Thursday Trailer Face-Off! Lebanon, Pa. vs. Daydream Nation
Welcome to Thursday Trailer Face-Off, a feature in which we cast a critical eye on two similar upcoming film releases, pitting them against each other across a variety of categories to determine which is most deserving of your two hours. This week: Lebanon, Pa. and Daydream Nation, two films about big-city fish moving to small-town ponds, 17-year-old girls who turn to inappropriately old (but very well-preserved!) guys for emotional support, and the kind of revelations you can only have in suburbia.
Lebanon, Pa. starts with Will (Josh Hopkins), who hasn’t been to his Pennsylvania hometown in some time, returning for the burial after the death of his father. While there, he bonds a bit with his pregnant 17-year-old cousin, CJ, and becomes romantically interested in CJ’s married teacher. In Daydream Nation, 17-year-old Caroline (Kat Dennings) moves from a big city to a small town (a small Canadian town, at that!) with her father and promptly becomes involved in a love triangle between her classmate, Thurston (Reece Thompson), and her teacher, Mr. Anderson (Josh Lucas), who tries to disrupt her relationship with Thurston after Caroline breaks off their affair. There’s a hint of Election in here: the bitter teacher attempting to sabotage a student’s life after she has a student-teacher affair. It’s a better comparison than the two films Lebanon, Pa. immediately brings to mind, which are Elizabethtown and Garden State: the guy returns to his hometown after the death of a parent and gets tangled up in drama there. Even if it’s better than those two movies, we’re unconvinced. Advantage: Daydream Nation
Both films star guys named Josh of around the same age (Hopkins is 40, Lucas is 39) who are certifiable hunks: tanned, in shape, with good jawlines and nice smiles. But which is the hunkier?! It’s very hard to say. Hopkins is probably objectively more handsome, mostly because he has a little more hair. Plus, he seems more attractive in this film specifically, playing a successful ad man (compared to Lucas’ teenager-bedding high-school teacher). But Lucas is better known, thanks to his star turn in Sweet Home Alabama and smaller roles in films like You Can Count on Me and American Psycho (Hopkins has had mostly TV roles). And Lucas’ middle name is literally “Easy,” so that garners charm points. Still, it’s too close to decide. Advantage: Draw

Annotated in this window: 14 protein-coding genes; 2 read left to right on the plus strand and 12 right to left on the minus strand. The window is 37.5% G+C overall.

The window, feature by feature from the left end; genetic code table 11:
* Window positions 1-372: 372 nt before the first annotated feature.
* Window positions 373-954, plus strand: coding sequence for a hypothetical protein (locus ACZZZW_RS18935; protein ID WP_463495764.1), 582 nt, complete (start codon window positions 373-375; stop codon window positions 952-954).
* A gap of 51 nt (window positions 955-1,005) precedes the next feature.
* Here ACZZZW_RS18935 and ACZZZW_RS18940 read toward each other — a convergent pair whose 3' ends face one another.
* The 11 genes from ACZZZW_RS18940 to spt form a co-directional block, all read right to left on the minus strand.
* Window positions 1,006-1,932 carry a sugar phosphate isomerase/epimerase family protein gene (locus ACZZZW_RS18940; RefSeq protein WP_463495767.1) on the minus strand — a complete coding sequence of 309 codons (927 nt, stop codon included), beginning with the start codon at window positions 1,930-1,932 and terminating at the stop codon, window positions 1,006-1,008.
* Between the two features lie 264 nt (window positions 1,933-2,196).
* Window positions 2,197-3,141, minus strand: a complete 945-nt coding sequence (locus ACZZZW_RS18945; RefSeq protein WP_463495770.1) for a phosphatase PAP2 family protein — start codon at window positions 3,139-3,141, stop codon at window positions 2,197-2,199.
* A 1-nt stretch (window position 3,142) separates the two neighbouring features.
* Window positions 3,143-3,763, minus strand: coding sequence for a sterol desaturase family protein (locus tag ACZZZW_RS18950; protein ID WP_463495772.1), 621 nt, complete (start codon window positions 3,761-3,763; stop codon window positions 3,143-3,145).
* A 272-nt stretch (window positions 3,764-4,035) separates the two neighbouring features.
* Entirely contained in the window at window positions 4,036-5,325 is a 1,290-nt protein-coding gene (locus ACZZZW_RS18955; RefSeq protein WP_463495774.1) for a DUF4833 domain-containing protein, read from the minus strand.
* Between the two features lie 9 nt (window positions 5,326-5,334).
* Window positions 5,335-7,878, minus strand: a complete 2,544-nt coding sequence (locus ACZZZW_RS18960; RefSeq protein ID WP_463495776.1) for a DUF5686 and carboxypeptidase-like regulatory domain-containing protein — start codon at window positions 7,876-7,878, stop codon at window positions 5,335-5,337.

Joshes aside, how do the casts stack up? Lebanon, Pa. stars mostly up-and-comers and reliable bit players—Samantha Mathis (Little Women, Buried), Mary Beth Hurt (Lady in the Water, Untraceable)—and Rachel Kitson, in her feature debut. We’d give this category to Daydream Nation on the strength of Kat Dennings, who’s always seemed like she just has a good head on her shoulders, alone; so the presence of Andie MacDowell and Rachel Blanchard (who is so beautiful she could be a part-time model) is just a bonus. Advantage: Daydream Nation
Daydream Nation was written and directed by Michael Goldbach, who previously wrote 2004’s Sundance fare Childstar. Lebanon, Pa. was written and directed by Ben Hickernell; he previously wrote and directed the 2005 thriller Cellar. They’re pretty evenly matched, so we’ll give it to Hickernell for making us giggle at a silly acting credit 11 years ago: he had a small role in a film called Little Red, described as “A modern day, urban Rebel Without a Cause centering around a high school kid who tries to save his childhood sweetheart from the world of drugs.” Oh my! Advantage: Lebanon, Pa.
Daydream Nation is really trying to cram its indie cred down our throats: besides the obvious Sonic Youth references (the film is titled after their fifth album, and Caroline’s love interest is named Thurston), another version of this trailer is scored by Beach House Honestly, it makes us a little cranky—maybe it’s because we associate Dennings with accessible indie fixation after Nick and Norah’s Infinite Playlist. Lebanon, Pa.‘s indie connection is a little subtler: the film has original music by Matt Pond and Chris Hansen of Matt Pond PA, a band originally based in Philadelphia that’s been around for a little over a decade but has never really gotten overexposed. Their involvement feels more fitting with the film as a whole, and less like reference for reference’s sake. Advantage: Lebanon, Pa.
We like our suburbia movies to feel like Cheever stories: idyllic on the surface, but with long-held tensions boiling just below. There’s plenty of this sort of thing in the Lebanon, Pa. trailer: at 1:03, Will’s cousin (and new pal!) announces to him that she’s pregnant; at 1:15, he tells his mother that the woman he’s interested in is married. And at the end of the trailer, there’s literally a montage of various people simmering with emotion. Delicious! But minute for minute, there’s more suburban angst in the Daydream Nation trailer: “The year this story takes place is the year nearly everything happened to me,” Dennings intones in voiceover. And then so much happens! She clearly has sex with her teacher; and what’s up with the kids riding their bikes with gas masks on at 1:24? How does a strip club figure in? Who just threw that lamp? Why does Josh Lucas have a gun? Why is everyone crying? Is Kat Dennings covered in blood?! Advantage: Daydream Nation
Musical pretension notwithstanding, Daydream Nation seems like the film more worth seeing. Dennings has made pretty good career decisions ever since her one-episode role on Sex and the City (she played a bat mitzvah brat in one of the best episodes), and we trust her to pick a decent role. And the more we think back on Elizabethtown (sigh), the less excited we are about Lebanon, Pa. That said, we’ll keep an eye on that Rachel Kitson—even from the trailer, we can tell she’s got chops. Winner: Daydream Nation